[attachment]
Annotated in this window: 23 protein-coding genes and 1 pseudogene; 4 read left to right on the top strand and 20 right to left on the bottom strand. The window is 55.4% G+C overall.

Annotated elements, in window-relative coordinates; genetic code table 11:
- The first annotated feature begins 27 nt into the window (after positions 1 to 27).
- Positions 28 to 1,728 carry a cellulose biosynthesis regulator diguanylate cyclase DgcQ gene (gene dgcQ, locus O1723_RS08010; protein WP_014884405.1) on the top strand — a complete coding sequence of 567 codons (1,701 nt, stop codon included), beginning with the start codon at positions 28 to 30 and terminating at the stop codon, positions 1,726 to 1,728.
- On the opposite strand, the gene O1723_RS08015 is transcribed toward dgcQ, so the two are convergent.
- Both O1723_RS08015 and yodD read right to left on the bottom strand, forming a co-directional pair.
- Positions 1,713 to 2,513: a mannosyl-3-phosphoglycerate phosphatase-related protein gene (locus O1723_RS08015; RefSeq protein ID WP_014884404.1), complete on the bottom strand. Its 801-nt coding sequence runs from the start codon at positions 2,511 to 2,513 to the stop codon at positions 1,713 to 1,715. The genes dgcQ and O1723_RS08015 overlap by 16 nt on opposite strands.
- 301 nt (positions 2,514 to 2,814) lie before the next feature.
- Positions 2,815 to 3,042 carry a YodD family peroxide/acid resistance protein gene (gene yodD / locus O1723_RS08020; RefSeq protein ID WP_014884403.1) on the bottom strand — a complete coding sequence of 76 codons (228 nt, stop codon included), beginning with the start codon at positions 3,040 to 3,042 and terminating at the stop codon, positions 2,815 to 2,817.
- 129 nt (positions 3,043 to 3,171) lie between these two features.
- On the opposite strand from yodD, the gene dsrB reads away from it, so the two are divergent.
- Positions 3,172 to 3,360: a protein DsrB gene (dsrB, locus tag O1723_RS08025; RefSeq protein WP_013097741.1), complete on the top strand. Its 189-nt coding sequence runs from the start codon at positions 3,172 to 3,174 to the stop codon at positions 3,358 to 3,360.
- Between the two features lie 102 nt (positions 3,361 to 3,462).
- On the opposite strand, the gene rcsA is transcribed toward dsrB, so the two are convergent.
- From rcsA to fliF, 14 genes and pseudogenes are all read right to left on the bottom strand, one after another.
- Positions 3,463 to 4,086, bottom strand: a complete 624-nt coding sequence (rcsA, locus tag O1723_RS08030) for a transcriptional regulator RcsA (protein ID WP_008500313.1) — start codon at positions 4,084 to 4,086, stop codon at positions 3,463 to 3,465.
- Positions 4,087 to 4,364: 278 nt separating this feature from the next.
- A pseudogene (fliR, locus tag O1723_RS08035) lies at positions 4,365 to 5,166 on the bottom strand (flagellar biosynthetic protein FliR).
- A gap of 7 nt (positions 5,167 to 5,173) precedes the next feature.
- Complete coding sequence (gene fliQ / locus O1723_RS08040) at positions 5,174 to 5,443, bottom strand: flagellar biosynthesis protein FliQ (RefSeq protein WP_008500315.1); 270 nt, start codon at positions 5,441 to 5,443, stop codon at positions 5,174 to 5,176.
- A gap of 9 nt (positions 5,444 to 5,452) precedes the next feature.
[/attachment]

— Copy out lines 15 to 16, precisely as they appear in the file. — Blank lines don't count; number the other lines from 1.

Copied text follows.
- From rcsA to fliF, 14 genes and pseudogenes are all read right to left on the bottom strand, one after another.
- Positions 3,463 to 4,086, bottom strand: a complete 624-nt coding sequence (rcsA, locus tag O1723_RS08030) for a transcriptional regulator RcsA (protein ID WP_008500313.1) — start codon at positions 4,084 to 4,086, stop codon at positions 3,463 to 3,465.